He’s 90. He still works part-time. He served valiantly in Korea and is a decorated veteran. His baseball cap imprinted with his service dates and “Korea” is always on his head. He is a student in my adult-education classes on the news and American politics. He is not a happy man.
He tells stories of being on top of a ridge and seeing the enemy coming at him. He tells stories of seeing the enemy on a ridge coming down upon him. As most of you know Korea was an ugly “conflict” (when will be ever acknowledge it was a war?). In the winter it was killingly cold; it was the reverse in the summer. Our troops were faced with an endless supply of enemy reinforcements coming out of China. War is hell and this was war.
Having endured the above his heart is now broken. He feels no one really cares about America. We take her for granted. Worse yet he feels our youth aren’t engaged in the preservation of our democracy. “What?” he asks, did I and my brothers in combat risk our lives for, become prisoners of war for, die for?’ His voice is strong and angry. Then it tails off, he seems to disappear inside himself and lowers his still bulky frame back into his seat.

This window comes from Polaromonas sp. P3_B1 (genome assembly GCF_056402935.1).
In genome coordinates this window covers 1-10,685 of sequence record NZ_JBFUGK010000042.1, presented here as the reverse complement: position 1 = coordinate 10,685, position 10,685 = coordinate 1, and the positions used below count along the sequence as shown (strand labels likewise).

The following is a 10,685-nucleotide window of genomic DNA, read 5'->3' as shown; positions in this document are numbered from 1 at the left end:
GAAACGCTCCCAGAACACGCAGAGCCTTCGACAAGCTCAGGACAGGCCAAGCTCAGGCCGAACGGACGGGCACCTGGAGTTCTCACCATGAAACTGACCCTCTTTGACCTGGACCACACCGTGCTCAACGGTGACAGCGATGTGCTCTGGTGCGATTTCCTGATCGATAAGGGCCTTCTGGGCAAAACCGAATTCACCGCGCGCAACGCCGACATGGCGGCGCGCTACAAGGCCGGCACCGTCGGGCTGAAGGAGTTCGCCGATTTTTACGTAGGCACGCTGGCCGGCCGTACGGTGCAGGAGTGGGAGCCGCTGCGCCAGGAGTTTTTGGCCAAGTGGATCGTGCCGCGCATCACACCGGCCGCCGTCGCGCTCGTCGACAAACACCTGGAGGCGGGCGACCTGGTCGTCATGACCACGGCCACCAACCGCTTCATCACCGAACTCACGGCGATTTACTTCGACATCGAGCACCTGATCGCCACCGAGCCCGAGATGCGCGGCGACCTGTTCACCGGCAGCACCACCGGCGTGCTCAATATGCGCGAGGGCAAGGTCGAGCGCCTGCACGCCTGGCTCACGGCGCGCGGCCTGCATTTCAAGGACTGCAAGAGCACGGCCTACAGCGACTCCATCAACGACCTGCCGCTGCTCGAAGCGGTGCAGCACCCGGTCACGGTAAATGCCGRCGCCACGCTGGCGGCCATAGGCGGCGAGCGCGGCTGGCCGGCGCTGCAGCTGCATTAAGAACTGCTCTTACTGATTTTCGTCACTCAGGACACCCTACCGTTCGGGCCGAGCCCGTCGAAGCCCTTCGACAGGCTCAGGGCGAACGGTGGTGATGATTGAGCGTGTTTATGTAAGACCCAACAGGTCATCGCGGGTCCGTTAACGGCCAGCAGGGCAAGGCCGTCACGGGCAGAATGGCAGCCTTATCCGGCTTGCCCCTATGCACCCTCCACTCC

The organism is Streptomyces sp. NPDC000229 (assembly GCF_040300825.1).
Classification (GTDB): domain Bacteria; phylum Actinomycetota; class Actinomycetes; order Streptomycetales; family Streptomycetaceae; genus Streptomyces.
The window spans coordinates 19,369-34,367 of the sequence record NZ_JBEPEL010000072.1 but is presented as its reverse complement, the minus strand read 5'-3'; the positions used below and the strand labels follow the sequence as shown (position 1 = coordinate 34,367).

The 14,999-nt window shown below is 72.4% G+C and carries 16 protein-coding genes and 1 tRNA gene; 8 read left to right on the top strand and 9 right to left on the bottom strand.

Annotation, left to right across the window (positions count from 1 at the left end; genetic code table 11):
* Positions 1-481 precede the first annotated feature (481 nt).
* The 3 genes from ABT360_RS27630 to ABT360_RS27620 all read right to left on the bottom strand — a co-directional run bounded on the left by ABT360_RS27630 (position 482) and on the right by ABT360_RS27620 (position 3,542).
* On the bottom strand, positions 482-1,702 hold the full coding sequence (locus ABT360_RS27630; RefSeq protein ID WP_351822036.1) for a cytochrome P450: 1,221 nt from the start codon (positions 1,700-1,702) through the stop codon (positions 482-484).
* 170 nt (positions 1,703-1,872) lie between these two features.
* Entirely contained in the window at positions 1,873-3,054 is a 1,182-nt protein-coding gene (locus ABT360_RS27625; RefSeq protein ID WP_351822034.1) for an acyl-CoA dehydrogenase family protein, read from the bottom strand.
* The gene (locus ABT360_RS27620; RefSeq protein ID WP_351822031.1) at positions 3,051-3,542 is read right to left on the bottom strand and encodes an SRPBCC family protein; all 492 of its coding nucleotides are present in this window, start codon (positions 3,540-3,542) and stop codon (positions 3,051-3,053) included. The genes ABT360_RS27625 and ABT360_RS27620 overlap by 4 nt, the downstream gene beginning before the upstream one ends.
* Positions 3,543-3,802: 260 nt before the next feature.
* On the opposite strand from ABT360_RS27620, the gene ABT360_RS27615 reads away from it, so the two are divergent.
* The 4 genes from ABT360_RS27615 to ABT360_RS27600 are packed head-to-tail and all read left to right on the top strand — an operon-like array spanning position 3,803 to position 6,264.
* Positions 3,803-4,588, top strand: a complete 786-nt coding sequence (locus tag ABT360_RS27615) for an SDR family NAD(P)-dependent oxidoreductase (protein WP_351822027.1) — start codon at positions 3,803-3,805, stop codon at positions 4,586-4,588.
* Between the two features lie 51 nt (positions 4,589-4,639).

He touched me deeply.
Worse yet, I think he is right.
Worse than that…I don’t have an answer to his “what?” questions.
It may be we as a nation don’t have any–at least from my perspective.
A somber Bill Gralnick tells you all to be well and stay that way. Be smart even when it becomes inconvenient. and of course, if you are sick, you have friends that are sick, buy them a copy of “The War of the Itchy Balls and Other Tales From Brooklyn.” (Amazon.com and B&N.com both in paperback or e-book. He bought it. It made him smile. That’s worth something, no?